When a person decides one's marriage is over, ending the marriage quickly is usually at the top of the wish list. Residents of Arkansas might be surprised to know that getting a divorce isn't anywhere near quick unless certain conditions are met. Those conditions are acts that one spouse must do in order for there to be legal grounds for the divorce. Without a legal ground for the divorce, the process takes much longer.
The residency requirement for a divorce in Arkansas is only 60 days. Only one spouse has to meet that requirement. Those 60 days must be the 60 days preceding the divorce petition filing date. The divorce must be filed in the county of residence of the petitioning spouse.
A person can only file for divorce if the marriage is over because of one of the legal grounds recognized by the state or if the couple has lived apart for at least 18 months. The legal grounds for divorce include conviction of a felony, habitual alcohol abuse, adultery, or an agreement between both spouses that the marriage is over. If the marriage is a covenant marriage, the court must find that there are grounds for the divorce.
Once the divorce petition is filed, there is a 30 day waiting period before it can be finalized. Divorces that require a trial can take much longer than 30 days, depending on the number of cases being heard in the county of filing.
Arkansas isn't a “down the middle” state when it comes to dividing marital property; however, the courts might trend toward an even distribution unless there are extenuating circumstances. Instead of a down the middle split, the basis of property division is the equitable distribution concept. This means that barring an agreement between the spouses or a premarital agreement, the assets of the couple will be divided according to what is fair and equitable. The property that is acquired before the marriage or after the separation is considered separate property that belongs to the acquiring spouse.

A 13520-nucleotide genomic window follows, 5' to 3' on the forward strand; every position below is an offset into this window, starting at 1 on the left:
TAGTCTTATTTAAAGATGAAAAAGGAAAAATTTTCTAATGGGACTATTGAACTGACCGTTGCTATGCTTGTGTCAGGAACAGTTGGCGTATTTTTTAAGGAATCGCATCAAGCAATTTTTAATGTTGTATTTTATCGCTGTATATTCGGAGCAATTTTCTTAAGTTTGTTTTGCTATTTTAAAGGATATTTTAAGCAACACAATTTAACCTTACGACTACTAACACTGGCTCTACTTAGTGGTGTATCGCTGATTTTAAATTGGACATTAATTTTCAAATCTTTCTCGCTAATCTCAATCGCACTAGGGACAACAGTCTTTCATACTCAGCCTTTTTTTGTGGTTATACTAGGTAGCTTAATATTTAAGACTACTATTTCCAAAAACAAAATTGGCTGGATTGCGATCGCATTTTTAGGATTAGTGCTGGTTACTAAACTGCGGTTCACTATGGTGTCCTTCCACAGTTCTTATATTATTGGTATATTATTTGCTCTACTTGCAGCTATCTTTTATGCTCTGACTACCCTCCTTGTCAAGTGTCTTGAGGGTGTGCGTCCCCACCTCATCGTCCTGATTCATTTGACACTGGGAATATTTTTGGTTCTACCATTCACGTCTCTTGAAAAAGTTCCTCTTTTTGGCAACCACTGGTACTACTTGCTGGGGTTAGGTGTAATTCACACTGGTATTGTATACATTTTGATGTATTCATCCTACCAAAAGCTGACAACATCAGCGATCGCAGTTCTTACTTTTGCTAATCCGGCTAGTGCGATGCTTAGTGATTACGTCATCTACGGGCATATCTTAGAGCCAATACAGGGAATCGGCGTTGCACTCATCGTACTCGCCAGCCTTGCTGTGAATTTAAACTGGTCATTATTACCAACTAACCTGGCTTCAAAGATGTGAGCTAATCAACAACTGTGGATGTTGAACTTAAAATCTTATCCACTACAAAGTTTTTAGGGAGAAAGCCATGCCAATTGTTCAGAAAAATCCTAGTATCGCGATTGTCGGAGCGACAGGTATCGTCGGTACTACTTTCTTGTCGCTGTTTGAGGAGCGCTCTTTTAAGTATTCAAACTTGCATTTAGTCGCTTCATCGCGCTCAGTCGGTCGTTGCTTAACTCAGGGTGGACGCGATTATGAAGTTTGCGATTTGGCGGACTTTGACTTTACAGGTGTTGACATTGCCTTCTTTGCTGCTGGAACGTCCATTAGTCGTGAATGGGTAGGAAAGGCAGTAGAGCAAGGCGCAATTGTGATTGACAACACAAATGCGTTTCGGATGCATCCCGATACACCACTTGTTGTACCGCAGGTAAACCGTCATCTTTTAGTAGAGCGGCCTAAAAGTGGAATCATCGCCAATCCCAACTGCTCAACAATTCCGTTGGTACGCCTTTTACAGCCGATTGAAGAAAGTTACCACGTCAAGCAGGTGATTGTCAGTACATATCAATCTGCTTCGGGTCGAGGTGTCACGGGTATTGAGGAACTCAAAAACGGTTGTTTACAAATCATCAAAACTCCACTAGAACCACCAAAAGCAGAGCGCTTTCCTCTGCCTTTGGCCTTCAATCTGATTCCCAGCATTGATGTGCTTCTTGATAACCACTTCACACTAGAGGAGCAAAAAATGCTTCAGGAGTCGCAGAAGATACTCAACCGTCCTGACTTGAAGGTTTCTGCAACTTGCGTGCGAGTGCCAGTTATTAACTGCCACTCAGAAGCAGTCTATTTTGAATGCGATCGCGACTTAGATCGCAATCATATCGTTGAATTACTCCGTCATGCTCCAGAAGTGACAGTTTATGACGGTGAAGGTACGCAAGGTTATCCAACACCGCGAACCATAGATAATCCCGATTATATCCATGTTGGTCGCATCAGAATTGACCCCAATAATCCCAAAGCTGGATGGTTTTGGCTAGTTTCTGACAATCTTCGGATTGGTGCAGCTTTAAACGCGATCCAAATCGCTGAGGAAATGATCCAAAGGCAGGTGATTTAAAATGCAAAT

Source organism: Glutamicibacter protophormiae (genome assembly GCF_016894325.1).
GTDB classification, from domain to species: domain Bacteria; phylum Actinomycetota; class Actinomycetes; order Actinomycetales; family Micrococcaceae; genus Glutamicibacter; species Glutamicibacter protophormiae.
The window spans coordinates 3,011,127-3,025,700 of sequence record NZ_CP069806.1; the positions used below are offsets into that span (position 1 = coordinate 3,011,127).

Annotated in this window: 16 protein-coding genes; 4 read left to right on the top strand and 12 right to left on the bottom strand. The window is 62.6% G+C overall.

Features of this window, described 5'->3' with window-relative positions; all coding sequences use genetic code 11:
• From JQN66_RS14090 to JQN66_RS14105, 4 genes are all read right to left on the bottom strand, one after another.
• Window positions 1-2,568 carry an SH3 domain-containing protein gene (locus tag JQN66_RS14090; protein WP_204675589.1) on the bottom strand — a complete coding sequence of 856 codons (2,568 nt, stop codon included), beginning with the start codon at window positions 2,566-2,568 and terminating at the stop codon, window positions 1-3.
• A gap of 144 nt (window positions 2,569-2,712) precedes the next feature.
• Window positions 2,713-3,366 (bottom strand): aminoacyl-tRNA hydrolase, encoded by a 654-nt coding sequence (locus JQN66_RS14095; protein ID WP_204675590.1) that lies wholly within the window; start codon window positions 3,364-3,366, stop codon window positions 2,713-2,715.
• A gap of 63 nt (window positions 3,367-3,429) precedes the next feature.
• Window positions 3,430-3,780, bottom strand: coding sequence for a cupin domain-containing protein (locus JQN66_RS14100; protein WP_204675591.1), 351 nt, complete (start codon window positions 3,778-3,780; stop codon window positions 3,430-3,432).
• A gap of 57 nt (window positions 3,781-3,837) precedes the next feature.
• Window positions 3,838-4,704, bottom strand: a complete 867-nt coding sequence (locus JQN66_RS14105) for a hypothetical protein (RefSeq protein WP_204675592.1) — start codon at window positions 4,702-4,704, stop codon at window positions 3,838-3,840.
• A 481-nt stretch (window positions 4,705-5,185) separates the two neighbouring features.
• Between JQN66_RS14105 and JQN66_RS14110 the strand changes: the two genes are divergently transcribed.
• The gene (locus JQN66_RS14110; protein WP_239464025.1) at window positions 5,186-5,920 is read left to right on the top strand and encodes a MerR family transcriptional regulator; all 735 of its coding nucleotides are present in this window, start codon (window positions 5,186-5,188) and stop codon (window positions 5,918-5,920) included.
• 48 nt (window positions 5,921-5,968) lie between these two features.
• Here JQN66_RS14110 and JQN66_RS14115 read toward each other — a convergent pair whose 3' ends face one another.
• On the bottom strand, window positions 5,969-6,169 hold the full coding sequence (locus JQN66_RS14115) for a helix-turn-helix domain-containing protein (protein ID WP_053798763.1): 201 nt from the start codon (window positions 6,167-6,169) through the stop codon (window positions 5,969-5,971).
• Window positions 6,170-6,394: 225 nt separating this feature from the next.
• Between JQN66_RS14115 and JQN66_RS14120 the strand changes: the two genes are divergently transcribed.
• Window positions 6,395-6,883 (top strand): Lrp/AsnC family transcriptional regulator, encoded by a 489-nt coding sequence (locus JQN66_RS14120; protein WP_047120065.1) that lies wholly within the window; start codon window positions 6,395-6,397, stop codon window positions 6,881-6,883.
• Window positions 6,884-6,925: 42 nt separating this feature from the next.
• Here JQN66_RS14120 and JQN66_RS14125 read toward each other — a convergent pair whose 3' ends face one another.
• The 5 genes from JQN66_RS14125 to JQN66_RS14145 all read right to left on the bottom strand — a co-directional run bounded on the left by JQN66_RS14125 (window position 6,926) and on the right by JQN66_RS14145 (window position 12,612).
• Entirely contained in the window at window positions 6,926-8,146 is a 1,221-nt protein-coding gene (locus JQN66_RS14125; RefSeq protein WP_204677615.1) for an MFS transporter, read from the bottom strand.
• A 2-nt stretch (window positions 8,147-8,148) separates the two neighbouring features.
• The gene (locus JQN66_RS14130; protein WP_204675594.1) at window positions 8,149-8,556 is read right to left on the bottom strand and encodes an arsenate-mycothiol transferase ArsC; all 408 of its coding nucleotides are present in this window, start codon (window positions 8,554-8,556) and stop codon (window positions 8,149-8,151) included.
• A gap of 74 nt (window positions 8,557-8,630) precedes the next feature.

Spousal support is allowed in Arkansas if it is ordered by the court. These payments are sometimes referred to as alimony. The court takes the financial status of the spouses into account to determine if alimony should be awarded. If alimony is awarded, it is effective until a spouse dies, the receiving spouse remarries, or the receiving spouse has another child.
Couples that have children have to deal with child custody and child support. Child custody in the state is based on the best interest of the child. The gender of the parent who gets custody of the child isn't a consideration for the court. The wishes of the child might be considered in some cases.
Child support payments are determined by the court based on the state's guidelines. The child support continues until the child finishes high school or turns 18. It is paid through the state's clearinghouse system or paycheck deductions unless the court orders another method.
The laws governing divorce matters in Arkansas can be complex. Seeking help from a divorce attorney can help to ensure your rights are protected through the proceedings. This can also help you to ensure you get the best settlement possible so you can start your new life off on the right foot.